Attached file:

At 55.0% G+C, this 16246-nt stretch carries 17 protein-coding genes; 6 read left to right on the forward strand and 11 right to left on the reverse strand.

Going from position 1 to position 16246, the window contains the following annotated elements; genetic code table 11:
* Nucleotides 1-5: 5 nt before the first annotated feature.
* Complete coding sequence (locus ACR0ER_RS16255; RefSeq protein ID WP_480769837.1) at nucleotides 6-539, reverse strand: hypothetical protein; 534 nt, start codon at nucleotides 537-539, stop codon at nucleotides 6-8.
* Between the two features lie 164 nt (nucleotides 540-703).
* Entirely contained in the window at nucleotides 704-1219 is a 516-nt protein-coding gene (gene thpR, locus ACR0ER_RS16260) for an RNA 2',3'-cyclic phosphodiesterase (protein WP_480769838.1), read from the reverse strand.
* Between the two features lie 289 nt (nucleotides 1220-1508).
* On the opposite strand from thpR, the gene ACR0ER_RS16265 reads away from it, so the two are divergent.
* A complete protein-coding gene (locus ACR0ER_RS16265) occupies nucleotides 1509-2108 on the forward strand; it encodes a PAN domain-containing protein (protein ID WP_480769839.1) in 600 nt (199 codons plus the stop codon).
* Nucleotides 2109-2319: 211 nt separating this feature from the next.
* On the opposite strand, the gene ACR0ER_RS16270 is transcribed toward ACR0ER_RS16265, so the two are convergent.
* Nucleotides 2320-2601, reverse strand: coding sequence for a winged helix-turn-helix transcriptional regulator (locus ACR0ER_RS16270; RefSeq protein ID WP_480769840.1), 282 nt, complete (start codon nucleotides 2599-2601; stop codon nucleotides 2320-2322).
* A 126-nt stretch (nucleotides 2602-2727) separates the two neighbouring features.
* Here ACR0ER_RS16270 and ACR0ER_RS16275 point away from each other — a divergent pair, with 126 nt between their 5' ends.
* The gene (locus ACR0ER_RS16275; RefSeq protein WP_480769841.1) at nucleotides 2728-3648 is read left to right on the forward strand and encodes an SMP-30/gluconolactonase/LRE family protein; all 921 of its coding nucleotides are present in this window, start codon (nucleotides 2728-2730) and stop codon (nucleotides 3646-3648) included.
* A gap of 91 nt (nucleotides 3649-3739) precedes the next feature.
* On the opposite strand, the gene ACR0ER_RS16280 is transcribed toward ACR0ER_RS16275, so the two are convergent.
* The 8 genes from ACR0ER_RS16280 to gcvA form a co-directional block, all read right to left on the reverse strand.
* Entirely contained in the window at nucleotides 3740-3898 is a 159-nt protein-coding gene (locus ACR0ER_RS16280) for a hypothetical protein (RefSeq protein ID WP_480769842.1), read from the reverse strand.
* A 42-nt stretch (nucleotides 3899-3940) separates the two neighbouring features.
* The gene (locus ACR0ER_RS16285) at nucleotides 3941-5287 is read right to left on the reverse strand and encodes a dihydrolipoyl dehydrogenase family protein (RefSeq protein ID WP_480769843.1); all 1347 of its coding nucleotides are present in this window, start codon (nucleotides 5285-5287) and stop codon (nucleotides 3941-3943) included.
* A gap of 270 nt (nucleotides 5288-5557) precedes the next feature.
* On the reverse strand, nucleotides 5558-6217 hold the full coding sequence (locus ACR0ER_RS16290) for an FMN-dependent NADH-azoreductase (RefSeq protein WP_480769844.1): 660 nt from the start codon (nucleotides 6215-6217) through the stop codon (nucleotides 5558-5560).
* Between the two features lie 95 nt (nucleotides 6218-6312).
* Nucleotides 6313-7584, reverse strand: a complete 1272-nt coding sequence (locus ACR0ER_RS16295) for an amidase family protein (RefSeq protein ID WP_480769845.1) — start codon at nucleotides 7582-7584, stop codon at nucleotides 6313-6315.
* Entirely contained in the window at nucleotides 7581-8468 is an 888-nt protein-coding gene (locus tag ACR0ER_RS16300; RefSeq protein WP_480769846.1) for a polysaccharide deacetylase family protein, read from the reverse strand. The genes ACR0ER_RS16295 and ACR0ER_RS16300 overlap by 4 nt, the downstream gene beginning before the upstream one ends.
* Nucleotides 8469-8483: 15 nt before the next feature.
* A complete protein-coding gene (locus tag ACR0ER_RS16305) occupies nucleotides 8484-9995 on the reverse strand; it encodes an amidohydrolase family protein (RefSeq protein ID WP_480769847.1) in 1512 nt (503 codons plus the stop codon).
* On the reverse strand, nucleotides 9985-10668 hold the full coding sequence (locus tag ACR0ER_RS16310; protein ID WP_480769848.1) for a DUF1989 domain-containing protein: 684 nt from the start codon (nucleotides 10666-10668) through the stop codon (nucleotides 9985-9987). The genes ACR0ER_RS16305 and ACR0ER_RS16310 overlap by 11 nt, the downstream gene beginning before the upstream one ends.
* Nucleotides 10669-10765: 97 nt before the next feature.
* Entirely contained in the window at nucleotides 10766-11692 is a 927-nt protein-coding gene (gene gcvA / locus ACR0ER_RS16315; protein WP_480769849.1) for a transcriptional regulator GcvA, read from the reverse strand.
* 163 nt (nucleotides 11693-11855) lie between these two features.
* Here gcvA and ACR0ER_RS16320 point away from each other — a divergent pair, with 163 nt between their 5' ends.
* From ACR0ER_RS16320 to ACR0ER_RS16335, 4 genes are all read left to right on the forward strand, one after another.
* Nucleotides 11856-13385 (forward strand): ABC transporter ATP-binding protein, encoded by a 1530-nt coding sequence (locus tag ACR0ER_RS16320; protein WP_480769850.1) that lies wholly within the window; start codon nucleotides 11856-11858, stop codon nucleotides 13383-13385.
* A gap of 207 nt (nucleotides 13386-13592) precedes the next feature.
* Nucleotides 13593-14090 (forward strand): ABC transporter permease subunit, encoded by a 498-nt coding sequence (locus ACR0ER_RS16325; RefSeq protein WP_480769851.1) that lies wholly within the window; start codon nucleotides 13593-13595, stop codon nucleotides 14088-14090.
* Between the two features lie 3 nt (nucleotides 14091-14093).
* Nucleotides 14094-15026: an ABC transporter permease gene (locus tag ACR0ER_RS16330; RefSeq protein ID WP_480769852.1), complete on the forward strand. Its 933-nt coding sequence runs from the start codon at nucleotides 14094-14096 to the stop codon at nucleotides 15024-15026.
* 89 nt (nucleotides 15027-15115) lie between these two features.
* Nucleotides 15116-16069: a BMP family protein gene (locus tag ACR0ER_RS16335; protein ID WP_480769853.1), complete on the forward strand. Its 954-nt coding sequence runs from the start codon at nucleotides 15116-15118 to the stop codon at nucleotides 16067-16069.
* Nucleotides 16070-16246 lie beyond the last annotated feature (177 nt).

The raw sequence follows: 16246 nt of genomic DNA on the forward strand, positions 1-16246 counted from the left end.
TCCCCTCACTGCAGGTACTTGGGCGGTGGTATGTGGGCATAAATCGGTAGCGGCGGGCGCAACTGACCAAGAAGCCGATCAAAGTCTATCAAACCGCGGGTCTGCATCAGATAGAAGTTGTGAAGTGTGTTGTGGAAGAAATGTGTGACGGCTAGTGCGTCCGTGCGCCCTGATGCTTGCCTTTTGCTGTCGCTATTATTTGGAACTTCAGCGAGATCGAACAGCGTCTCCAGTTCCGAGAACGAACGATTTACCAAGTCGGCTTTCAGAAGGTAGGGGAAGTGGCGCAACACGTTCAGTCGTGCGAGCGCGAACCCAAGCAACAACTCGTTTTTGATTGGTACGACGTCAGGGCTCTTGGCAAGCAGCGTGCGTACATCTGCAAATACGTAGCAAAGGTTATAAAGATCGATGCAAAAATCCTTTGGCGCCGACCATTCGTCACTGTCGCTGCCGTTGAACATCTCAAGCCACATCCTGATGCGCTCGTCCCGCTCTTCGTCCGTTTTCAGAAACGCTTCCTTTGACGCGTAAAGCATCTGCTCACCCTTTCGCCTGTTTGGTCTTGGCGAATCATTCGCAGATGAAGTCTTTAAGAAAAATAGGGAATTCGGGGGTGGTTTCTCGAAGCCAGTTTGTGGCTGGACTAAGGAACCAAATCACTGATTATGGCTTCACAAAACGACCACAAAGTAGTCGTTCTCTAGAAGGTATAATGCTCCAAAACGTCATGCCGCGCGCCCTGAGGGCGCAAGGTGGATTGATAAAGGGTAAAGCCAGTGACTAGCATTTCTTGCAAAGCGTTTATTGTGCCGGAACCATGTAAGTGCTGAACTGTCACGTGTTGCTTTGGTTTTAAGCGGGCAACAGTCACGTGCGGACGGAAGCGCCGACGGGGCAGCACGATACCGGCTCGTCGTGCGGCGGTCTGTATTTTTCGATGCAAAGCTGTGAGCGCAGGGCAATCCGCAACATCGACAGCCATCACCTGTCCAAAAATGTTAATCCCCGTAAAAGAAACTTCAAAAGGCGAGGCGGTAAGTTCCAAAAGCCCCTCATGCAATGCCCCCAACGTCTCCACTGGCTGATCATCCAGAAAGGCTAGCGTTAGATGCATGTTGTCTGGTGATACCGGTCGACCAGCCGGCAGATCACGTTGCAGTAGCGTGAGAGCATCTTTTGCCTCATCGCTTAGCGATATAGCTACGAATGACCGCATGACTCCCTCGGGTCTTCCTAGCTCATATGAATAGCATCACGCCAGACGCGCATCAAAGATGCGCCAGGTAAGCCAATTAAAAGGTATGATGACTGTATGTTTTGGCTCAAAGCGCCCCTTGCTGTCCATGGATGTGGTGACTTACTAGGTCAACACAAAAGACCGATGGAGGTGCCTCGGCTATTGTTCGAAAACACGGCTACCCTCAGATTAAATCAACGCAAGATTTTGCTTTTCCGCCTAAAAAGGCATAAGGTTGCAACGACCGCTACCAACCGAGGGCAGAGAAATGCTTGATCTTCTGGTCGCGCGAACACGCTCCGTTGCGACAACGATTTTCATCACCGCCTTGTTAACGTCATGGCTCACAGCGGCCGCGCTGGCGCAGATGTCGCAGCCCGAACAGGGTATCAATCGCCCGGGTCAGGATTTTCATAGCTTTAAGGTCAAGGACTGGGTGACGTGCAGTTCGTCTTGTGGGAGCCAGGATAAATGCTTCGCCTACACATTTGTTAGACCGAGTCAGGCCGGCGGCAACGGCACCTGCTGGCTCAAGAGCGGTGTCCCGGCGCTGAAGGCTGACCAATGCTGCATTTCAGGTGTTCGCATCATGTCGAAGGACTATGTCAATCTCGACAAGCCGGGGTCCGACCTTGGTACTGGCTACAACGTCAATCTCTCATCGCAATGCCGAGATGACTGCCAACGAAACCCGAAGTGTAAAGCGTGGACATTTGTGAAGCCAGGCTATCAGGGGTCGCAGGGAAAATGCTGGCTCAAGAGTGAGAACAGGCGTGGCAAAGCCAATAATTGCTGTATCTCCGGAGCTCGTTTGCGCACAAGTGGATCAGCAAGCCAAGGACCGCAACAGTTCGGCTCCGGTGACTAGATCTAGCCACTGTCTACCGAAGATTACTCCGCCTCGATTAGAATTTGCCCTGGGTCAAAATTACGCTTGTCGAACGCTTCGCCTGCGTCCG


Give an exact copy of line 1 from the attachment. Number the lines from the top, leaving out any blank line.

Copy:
At 55.0% G+C, this 16246-nt stretch carries 17 protein-coding genes; 6 read left to right on the forward strand and 11 right to left on the reverse strand.